FIRE, or Financial Independence Retire Early, has caught the mainstream’s attention for making early retirement a reality for those who adhere to the movement’s loose set of financial principles.
In its Ask the Expert series, Cashay reporters connect with experts on vexing personal finance topics surrounding all of life’s milestones: education, marriage, parenthood, divorce, retirement, and even death.
Not only does Michael L. Sangirardi, a New York City-based financial advisor with Ameriprise Financial, advise clients on how to achieve FIRE, he is also a FIRE subscriber.
Stephanie Asymkos talked with Sangirardi on his take on FIRE and what the future of employment and retirement should look like.
[Interview has been edited for clarity and length.]
When did FIRE gain traction and what's your interpretation?
The movement really started in the 1990s with Vicki Robinson and her book, "Your Money or Your Life." It really took hold in the last decade.
When I think about it, it starts with the philosophical question of what do we want. And then how do we want to live with the limited time we have?
The simple question of how much is enough not just in terms of money, but in terms of choices. Our society will continue to push us to the breaking point, but to ask the question of how much is enough in terms of what we buy and how we live.
What are FIRE’s rules?
There are no rules. You have to think about your financial life for yourself and think about your life and what it is that you want, and then try to piece together how to make that happen.
Some want tradition, some don't. And if they don't, figure out within that context what can be different. Is it an early retirement situation? Is it a version of financial independence? Is it career breaks? I don't think we need to live under a set of rules that were created by other people that don't apply to us.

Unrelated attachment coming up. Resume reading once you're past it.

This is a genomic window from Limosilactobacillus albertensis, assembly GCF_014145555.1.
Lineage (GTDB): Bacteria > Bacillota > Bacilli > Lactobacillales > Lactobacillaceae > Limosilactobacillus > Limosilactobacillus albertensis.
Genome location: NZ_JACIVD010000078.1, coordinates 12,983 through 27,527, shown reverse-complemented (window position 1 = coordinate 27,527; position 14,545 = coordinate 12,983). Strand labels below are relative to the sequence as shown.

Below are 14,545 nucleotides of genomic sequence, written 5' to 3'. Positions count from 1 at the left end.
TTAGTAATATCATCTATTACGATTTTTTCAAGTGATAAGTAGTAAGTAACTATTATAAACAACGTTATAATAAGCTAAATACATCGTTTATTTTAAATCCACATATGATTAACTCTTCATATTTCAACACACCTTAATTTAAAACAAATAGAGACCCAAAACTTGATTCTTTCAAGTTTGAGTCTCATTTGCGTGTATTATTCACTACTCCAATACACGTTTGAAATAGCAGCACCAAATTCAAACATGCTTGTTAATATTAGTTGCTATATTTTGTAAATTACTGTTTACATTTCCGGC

Is FIRE for everyone? Does it have to be all or nothing?
It's not necessarily for everyone. I think there are different versions of it. I think the retire early piece is certainly not for everyone. I think financial independence is a more powerful point. It's more about how people can be most efficient with their choices and retiring early isn't always the solution. You have to evaluate what version of it makes sense for you.
In my practice, it's people trying to figure out how to have career breaks, so it's creating financial independence in order to have 6, 12, or 18-month career breaks for them to think about what they want to do in the next phase of their lives. A lot of people are in creative fields and feel that finances get in the way of their ability to be creative. They want to take a step back to get creative juices flowing again. It's difficult to do that when you're working constantly or feeling financially pressed.
This generation is really educated and spends years becoming experts in their fields. I slightly reject the idea of those people not utilizing those skills more in the future and being able to use the education that they spent years acquiring. You have to choose what you want and not be put in a box. Maybe as a society, we need to revisit workforce expectations and realize that people need different things.
What drew you to FIRE and what elements of it are you planning to adhere to?
I fall more into the category of financial independence-seeking, as opposed to retire early. I love the idea of work, I just would like to do it more strategically, more carefully, and own my time.
I've been driven my whole life for a level of freedom and independence. I've never bought much into traditional corporate structures or traditional expectations of life. I think I naturally rejected some of it. And as a result, I became self-employed with the idea that over time I would extend the business in a way that people can help take over some of the work from me, where I'd be able to work but not necessarily be doing all the work.
I don't want to mislead you; I've been working lots and lots of hours, and I'm not at the place where this is actually 100% there yet but I work toward it, with understanding what expenses are mandatory and which ones aren't, and finding various tools to accumulate money in tax-efficient ways, and investing. I don't leave a lot of cash on the sidelines. I like the idea of money always earning money and having a strategy. I'm deeply attuned to knowing and asking myself what is that I really want.
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